Risk Taking in Contests and the Role of Carrots and Sticks

12 Pages Posted: 16 Jun 2009


We study contests in which contestants choose both work effort and the variance of output (risk). Winner-take-all contests generate incentives for contestants to engage in costly risk taking, which is inefficient if the contest organizer values the aggregate output of all contestants. The addition of a penalty for ranking last (retaining a prize for ranking first) enables the organizer to independently control contestants’ incentives to exert productive effort and to increase output variance. In this way, the organizer can eliminate risk-seeking behavior in settings where it is wasteful, but also control risk seeking when it is desirable, such as in research tournaments.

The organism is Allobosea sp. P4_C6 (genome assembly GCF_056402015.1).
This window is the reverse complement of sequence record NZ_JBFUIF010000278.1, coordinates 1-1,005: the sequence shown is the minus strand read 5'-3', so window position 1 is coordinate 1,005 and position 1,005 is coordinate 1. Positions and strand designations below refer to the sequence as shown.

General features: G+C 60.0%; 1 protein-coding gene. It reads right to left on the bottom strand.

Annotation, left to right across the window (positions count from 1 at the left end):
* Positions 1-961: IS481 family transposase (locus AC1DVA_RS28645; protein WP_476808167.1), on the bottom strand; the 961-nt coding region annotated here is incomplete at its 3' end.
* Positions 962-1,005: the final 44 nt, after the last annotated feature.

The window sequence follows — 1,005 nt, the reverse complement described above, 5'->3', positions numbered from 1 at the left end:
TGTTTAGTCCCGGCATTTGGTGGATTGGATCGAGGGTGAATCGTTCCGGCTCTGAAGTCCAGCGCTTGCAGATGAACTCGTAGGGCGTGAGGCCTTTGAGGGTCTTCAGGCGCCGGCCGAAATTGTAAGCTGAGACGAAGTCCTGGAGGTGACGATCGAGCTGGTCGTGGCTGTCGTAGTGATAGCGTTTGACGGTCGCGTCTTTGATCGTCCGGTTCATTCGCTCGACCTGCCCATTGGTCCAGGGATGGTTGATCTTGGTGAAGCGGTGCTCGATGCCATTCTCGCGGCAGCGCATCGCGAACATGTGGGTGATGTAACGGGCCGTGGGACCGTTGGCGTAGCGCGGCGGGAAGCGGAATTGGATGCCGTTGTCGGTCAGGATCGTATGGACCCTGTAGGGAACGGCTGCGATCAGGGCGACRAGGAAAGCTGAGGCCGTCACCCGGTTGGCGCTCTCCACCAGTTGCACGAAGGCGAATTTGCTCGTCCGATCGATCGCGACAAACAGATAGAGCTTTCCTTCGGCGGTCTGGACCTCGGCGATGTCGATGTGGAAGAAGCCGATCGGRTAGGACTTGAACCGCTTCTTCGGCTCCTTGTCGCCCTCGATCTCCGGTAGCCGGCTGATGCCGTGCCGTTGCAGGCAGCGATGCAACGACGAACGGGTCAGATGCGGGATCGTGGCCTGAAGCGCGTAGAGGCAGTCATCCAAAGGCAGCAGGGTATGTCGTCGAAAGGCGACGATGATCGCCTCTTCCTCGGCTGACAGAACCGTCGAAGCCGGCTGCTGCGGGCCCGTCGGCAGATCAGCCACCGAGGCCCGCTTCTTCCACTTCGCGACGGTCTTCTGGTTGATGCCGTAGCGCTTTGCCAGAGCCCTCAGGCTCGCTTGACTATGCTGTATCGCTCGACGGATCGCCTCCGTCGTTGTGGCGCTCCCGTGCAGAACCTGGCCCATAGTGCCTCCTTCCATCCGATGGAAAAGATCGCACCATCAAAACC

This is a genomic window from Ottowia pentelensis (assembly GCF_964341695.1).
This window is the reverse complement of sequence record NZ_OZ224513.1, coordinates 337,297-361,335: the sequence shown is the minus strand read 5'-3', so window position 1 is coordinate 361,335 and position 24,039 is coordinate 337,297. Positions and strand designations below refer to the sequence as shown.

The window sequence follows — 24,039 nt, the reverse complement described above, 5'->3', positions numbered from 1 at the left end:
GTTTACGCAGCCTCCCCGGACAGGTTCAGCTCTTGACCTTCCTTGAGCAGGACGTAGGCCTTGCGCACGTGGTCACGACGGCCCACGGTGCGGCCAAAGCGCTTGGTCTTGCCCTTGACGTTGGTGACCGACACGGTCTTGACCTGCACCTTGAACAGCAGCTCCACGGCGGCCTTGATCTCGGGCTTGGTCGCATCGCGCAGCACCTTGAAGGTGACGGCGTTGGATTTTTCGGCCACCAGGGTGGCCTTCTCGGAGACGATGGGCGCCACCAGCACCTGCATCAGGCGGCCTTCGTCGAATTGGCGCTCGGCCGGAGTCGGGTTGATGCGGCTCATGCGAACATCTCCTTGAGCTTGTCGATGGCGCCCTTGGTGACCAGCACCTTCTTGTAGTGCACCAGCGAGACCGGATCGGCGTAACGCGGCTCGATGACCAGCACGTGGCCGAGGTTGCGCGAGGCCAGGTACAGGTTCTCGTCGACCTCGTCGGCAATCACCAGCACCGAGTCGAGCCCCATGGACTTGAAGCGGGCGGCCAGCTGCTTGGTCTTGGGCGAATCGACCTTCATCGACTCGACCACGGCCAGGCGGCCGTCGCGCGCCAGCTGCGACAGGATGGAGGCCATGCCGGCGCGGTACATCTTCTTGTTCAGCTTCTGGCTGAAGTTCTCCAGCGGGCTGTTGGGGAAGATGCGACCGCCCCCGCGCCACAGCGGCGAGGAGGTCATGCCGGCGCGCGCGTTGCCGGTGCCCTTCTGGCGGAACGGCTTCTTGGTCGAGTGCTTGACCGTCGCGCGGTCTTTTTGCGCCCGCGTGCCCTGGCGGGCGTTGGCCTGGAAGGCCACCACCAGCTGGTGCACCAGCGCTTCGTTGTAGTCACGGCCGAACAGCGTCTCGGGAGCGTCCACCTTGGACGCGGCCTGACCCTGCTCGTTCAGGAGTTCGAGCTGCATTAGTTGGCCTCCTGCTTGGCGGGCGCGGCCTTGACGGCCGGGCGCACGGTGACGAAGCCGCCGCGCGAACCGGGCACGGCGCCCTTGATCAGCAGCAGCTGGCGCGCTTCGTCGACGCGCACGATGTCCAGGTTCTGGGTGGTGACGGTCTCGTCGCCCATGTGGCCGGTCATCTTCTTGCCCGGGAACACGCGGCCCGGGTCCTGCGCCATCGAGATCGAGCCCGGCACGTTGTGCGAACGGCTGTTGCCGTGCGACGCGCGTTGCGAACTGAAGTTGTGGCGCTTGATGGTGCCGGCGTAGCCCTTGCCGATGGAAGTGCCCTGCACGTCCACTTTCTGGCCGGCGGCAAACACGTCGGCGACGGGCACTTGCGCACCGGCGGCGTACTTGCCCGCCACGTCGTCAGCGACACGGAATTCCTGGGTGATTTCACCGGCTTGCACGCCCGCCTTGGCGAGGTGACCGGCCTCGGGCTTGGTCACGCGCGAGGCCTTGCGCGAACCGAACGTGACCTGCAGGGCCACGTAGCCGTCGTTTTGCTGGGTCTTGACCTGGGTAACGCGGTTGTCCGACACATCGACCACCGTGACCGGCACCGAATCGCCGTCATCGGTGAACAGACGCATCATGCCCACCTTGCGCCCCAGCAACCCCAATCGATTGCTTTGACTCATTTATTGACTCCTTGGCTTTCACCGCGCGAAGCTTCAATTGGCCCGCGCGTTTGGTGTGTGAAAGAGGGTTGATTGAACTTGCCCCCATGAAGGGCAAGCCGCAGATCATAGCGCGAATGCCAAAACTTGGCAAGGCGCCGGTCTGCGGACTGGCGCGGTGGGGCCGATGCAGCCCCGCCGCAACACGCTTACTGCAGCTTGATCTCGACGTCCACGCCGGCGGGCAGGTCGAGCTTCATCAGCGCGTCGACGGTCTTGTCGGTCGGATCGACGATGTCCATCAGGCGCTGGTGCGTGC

JEL Classification: J33, C72

Suggested Citation

Gilpatric, Scott M., Risk Taking in Contests and the Role of Carrots and Sticks. Economic Inquiry, Vol. 47, No. 2, pp. 266-277, April 2009. Available at SSRN: https://ssrn.com/abstract=1394059 or http://dx.doi.org/10.1111/j.1465-7295.2008.00155.x

Scott M. Gilpatric (Contact Author)

University of Tennessee ( email )

508 Stokely Management Center
Knoxville, TN 37996-0550
United States
865-974-1696 (Phone)

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